from The Southbridge Journal, 23 Oct 1861 (Volume 1 #?), contributed by Mike Branniff
We are permitted to make the following extract from a letter received from A. J. Bartholomew, by Wm Edwards Esq. dated Poolesville Oct 12:
“I am still here, waiting and waiting anxiously for so decided a change in my brothers case as will give me assurance of his speedy recovery ere I leave him to his chances among many strangers, as it may be very soon, in consequence of the regiment being ordered away. The last few days have given me some cause for alarm for him, for with that fever he has some difficulty which keeps up a good deal of excitement and reduces him very low. His abscesses, those externally have all been lanced and are healing up, but there have been some internally which have broken and discharged, very copiously. The danger in his case is that some may form in such a (situation??) internally as to discharge into the cavity of the stomach or somewhere so that it will not be carried off, in which case it would cause death in a short time. His physicians say he is in a critical condition, yet we earnestly hope he will be able to triumph over all difficulties and be on the tract of certain and speedy recovery in a very short time. His case looks darker to me than at any other time since I have been here.
The recovery of all who have been sick of the fever here is very slow indeed, and in some instances it seems as though they would never gain enough strength to get away. The climate seems healthy and the air is fresh and good, the land being elevated here considerably above the river, and still there is a poison in something that keeps one down when he has once been prostrated. This is the case of Dr. Joseph N. Bates. He is still confined to his chamber and is like to be for some time. Alternate chills and fever come upon him and keep him in a very feeble condition. One day he is going to get out certainly; but ere it comes he is to week to think of leaving his bed. He is awaiting the day that he shall have strength to leave on the furlough he has been promised him for the east, when he thinks he can recuperate. I think he will not go home.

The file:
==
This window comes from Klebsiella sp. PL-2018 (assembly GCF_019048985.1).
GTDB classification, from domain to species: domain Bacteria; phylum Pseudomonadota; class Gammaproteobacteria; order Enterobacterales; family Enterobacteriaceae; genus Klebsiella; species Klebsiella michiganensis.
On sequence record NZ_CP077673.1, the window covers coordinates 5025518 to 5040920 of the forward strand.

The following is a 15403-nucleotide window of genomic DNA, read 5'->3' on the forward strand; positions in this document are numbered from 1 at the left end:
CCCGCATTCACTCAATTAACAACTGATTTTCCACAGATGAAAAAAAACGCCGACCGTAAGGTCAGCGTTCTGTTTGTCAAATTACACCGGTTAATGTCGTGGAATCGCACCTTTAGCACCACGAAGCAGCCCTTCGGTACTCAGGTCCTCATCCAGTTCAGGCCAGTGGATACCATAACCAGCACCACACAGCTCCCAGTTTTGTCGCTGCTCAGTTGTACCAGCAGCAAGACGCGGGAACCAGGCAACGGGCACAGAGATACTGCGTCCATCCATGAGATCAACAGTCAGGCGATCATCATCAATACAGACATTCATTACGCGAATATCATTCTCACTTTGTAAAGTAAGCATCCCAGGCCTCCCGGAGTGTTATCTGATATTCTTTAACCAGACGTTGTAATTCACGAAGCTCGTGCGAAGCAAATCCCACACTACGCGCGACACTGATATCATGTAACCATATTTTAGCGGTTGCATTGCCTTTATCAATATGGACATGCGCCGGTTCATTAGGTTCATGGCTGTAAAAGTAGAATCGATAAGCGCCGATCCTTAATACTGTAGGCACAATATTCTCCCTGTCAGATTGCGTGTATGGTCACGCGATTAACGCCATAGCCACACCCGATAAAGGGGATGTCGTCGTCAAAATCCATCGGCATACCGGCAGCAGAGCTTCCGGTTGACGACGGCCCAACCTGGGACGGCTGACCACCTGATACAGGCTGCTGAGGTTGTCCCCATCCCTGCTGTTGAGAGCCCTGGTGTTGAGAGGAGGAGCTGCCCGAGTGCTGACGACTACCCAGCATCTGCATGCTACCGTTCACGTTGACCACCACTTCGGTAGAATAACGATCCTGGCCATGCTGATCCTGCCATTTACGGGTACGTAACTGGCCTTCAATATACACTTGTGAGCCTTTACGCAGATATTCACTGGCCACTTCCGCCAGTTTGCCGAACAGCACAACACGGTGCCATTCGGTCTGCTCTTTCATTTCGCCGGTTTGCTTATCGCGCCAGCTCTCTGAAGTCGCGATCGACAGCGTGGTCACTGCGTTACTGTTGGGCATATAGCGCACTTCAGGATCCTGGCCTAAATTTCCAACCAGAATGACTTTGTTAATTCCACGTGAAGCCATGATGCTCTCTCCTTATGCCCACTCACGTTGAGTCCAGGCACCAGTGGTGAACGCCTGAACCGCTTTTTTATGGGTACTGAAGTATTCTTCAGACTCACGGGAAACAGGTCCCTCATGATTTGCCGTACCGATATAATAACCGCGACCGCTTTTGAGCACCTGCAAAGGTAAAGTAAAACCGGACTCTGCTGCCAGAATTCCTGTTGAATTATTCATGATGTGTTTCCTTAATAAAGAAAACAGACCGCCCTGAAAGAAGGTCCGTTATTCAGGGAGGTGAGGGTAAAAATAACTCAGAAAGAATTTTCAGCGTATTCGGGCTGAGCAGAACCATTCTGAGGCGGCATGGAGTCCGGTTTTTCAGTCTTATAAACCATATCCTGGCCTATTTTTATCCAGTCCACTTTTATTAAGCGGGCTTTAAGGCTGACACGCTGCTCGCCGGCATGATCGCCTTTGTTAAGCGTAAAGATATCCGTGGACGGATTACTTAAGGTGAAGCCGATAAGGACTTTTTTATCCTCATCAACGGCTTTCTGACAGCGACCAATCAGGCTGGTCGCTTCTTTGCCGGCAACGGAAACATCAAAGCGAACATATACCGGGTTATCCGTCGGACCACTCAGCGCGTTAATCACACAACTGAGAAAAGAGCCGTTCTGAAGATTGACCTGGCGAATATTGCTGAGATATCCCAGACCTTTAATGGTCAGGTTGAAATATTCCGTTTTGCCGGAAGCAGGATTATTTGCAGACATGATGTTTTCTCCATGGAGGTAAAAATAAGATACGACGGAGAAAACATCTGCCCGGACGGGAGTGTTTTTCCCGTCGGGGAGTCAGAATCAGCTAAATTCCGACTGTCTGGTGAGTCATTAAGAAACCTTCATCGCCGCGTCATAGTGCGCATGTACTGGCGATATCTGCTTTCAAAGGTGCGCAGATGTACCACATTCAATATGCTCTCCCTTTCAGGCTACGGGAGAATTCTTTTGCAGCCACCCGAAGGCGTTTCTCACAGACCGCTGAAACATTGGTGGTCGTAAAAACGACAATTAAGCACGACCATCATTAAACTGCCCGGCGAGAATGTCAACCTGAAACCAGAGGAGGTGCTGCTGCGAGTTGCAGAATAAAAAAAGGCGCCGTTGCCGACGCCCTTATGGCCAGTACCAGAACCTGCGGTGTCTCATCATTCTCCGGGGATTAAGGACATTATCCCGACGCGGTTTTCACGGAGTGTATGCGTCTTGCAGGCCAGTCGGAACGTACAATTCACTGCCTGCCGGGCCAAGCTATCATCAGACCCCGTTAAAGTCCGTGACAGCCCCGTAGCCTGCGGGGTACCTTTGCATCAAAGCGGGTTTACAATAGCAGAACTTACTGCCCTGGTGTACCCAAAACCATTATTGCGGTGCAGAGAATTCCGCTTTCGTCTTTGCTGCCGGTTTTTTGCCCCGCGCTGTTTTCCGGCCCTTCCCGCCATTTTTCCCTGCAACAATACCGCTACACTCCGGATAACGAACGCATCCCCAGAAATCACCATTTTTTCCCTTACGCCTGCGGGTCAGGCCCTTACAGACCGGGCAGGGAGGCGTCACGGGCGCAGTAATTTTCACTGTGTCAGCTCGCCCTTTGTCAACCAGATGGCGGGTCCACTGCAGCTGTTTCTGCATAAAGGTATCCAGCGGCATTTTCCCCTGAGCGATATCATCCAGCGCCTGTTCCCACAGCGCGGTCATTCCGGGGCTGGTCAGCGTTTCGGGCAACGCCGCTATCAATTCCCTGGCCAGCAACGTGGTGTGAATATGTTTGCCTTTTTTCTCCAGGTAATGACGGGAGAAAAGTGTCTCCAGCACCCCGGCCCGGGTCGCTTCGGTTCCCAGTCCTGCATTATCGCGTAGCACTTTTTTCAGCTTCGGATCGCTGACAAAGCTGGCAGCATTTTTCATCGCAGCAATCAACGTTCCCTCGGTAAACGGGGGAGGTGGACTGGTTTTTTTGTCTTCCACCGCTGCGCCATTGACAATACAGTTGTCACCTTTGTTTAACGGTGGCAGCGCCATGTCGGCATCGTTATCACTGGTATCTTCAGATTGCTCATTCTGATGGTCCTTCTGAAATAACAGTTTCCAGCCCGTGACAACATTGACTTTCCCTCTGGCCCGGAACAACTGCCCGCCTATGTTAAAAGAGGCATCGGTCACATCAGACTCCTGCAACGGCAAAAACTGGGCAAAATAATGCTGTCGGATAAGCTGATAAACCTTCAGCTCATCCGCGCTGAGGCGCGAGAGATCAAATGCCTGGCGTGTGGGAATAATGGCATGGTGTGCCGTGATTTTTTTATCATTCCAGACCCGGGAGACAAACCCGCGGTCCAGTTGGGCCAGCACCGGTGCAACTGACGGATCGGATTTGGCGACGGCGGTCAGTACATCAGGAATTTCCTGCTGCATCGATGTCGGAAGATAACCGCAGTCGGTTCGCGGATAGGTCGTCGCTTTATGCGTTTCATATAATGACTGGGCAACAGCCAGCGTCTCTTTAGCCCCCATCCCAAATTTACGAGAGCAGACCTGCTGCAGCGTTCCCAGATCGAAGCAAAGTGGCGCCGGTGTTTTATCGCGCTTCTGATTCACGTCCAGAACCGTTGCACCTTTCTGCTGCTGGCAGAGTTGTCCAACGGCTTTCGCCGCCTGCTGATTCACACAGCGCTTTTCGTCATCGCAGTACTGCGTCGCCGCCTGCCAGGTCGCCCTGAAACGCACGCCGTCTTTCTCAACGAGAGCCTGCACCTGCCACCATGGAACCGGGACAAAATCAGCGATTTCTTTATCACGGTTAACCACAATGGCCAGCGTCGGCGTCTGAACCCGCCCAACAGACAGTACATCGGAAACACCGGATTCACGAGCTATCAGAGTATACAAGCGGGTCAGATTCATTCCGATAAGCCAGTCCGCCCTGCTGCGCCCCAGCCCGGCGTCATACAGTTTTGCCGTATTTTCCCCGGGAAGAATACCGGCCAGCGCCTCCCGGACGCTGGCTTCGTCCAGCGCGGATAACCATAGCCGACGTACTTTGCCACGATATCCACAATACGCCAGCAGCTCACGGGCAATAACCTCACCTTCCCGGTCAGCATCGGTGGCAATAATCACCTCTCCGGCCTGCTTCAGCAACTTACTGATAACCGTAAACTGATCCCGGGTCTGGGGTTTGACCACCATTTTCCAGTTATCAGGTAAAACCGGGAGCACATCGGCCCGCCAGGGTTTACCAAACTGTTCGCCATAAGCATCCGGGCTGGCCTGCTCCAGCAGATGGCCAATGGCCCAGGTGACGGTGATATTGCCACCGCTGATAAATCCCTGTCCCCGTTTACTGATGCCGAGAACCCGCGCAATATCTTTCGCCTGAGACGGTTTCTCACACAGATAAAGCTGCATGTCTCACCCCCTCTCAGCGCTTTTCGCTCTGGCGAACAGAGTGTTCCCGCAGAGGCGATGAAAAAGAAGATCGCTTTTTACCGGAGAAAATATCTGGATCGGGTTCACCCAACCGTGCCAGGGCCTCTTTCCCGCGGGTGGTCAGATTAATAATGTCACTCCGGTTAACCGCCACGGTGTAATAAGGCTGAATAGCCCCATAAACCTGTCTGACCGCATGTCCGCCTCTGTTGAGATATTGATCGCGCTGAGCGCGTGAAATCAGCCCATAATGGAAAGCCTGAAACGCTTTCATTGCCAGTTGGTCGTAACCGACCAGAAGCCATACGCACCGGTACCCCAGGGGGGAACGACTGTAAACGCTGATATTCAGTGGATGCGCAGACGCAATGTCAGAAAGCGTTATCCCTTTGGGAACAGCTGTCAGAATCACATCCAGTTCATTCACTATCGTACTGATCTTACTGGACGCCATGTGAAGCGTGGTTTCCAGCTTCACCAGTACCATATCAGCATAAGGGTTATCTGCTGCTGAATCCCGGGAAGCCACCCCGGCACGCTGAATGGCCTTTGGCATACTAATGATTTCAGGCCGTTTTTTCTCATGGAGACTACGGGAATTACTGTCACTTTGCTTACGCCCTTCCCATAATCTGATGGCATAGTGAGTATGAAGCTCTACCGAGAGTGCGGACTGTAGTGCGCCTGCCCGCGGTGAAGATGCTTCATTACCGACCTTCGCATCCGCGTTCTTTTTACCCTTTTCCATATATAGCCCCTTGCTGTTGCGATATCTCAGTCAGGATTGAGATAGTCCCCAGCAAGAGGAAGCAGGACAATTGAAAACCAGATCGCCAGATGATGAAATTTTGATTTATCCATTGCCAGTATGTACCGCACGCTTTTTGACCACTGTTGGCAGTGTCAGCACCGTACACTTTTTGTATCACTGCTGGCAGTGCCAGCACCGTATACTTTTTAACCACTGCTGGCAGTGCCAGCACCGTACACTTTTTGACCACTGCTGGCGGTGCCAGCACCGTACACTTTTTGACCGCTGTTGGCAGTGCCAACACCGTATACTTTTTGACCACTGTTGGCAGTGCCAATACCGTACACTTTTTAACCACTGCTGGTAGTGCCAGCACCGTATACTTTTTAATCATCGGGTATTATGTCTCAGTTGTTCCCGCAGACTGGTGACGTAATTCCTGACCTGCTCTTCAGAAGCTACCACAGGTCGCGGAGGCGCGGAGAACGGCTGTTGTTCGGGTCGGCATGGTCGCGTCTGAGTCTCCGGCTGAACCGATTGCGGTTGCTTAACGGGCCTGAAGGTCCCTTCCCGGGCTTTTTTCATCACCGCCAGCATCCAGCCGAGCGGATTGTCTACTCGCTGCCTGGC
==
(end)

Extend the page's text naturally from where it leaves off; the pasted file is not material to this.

The war news is all dried up. The General keeps his business as close as family secrets. I am unable to say anything of intended movements, if they are to make any in this section. You are apprized of all they are doing in Washington, as much as I am, and get the news sooner. It takes us two days to get it only 35 miles. I would not live in this county for half its wealth of “niggers and land” and desire to get away as soon as possible.